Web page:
1. The key issue is where the deceased was domiciled at the time of death, as this law determines what happens to the estate. So if you can tell me where the deceased was domiciled at the time of death, I will explain the legal situation. You might also fill in more detail, such as what was the value of the estate and where were the assets located? Was the deceased still married at the date of death?
He resided in both UK and Germany. He did spend more time in Germany though. He was still married at the time of death. The wife did however, go with him when he had the Will written, so she knew that the house was bequeathed in the Will. The assets are split between UK and Germany. The House is in the UK, but other property such as sports car etc are in Germany. Value of estate is about £155,000 - the house is the bulk of this being £120,000.
2. It is difficult to determine whether the deceased was domiciled in the UK or Germany from this information. Domicile connotes an extensive connection with a country. However, a person does not loose their domicile of origin - here the UK - UNLESS, they manifest a desire to do so. given the deceased divided his time between the UK and Germany, he may be taken to have retained his domicile of origin in the UK. So the deceased died domiciled in the UK with the result that UK law governs the administration of his estate. This means that the German rule that the wife gets half the estate does not apply. Accordingly, his German wife only takes to the extent to which English law allows her and to the extent allowed in the will.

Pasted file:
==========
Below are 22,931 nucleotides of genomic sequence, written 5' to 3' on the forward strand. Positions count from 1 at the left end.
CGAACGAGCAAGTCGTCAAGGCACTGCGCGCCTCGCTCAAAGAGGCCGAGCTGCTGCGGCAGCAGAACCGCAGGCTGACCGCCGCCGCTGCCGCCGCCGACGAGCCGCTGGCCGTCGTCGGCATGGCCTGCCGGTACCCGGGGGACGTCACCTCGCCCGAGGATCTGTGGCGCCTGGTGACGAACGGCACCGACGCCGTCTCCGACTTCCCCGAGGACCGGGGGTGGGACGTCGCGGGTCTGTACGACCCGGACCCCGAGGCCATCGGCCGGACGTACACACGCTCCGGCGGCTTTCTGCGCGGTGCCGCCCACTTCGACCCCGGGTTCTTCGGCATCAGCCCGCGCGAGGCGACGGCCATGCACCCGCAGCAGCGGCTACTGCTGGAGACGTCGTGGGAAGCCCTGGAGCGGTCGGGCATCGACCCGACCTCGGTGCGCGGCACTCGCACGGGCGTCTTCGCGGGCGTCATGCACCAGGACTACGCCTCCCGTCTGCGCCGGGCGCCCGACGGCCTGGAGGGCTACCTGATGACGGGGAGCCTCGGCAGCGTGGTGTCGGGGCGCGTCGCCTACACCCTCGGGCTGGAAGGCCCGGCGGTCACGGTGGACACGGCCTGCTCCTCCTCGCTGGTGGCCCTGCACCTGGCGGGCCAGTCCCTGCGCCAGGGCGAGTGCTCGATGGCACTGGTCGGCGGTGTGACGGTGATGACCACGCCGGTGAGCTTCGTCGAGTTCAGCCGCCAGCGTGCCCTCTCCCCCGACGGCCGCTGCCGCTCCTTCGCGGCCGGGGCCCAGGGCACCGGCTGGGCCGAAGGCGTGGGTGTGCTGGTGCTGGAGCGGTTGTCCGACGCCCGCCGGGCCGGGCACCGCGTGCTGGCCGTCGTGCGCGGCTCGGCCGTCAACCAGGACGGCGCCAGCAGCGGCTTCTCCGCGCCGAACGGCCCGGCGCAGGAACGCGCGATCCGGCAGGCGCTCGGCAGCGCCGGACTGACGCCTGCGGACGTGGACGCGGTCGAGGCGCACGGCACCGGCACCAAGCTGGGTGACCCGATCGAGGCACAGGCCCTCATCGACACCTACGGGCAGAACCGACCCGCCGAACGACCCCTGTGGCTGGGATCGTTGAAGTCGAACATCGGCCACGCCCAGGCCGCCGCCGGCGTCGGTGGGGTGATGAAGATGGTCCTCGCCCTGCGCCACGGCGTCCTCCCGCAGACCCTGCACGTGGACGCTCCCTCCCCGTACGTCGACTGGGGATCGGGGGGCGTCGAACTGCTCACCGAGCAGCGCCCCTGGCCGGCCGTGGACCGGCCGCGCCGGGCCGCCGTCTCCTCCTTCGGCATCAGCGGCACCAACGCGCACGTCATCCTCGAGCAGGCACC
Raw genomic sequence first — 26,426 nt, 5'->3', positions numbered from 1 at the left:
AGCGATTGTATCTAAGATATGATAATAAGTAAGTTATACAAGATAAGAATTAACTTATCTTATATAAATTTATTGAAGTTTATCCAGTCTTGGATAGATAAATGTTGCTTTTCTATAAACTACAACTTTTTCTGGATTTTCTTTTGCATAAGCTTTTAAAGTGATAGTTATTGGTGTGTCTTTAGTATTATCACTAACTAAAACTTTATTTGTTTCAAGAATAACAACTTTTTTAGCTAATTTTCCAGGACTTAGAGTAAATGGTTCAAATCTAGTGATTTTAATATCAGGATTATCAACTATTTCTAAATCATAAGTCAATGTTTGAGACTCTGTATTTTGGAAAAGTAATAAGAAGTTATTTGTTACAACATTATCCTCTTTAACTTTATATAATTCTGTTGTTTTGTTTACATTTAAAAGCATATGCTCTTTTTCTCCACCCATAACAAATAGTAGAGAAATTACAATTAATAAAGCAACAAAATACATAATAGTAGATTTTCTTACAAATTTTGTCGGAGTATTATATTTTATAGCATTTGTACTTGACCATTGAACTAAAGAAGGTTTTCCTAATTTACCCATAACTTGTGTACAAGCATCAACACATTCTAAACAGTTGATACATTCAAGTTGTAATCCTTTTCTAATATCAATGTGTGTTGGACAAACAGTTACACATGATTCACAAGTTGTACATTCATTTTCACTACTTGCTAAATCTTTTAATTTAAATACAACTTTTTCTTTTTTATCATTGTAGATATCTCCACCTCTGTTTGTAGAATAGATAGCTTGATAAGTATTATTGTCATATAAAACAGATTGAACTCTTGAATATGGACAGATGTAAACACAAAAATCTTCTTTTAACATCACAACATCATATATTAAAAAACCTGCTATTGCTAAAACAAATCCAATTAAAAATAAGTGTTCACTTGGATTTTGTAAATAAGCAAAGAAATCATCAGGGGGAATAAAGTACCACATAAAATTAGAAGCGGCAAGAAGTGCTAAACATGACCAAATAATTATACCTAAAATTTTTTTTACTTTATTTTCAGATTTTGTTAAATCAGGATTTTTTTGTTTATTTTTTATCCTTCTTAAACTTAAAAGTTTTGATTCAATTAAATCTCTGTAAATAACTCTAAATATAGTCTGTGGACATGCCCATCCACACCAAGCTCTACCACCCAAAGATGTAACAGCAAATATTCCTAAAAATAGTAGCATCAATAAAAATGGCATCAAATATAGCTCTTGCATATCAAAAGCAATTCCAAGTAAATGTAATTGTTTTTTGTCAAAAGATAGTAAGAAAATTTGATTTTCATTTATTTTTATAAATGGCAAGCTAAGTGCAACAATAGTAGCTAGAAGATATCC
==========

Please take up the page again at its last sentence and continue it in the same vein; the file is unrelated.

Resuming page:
3. The one thing I am unclear about, as you haven't stated it, is what were the terms of the will in relation to the house? You haven't stated this although you have averted to it.
4. Be aware that there will be no UK Inheritance tax payable as the estate is under the £325,000 exemption threshold.
Even though he lived in Germany he always classed the UK as his home - kept UK citizenship etc.
The will states that the house and contents should be sold and divided between his nephews and niece
5. If he classed the UK as his home, then he died domiciled in the UK as he never lost his domicile of origin. So his will applies. Under English law, there is no automatic provision for the wife, even though he died married. Accordingly, the terms of his will govern which means that the house and contents should be sold and divided between his nephews & nieces. The provisions of German law, which require half to go to the wife do not apply.
How do you prove that he died a domicile of the though now that he has died?
How do you prove that he died a domicile of the UK though now that he has died?
6. The executor - which is you - decides where the deceased died. There is only a need to prove where the deceased domiciled if there is a legal row about it. Then evidence will be given by the interested parties, including the executor. Then you will simply refer to the deceased's pattern of living and attitude towards where he was domiciled. Finally, be aware that under the 1975 Inheritance (Provision for Family & Dependents) Act, there is provision made for the wife to make application to court for some share, should inadequate provision have been made for her needs. So, for example, if the wife was in dire straits financially, a court might make an order in her favour. However, regard will be had to her own assets.
thank you for this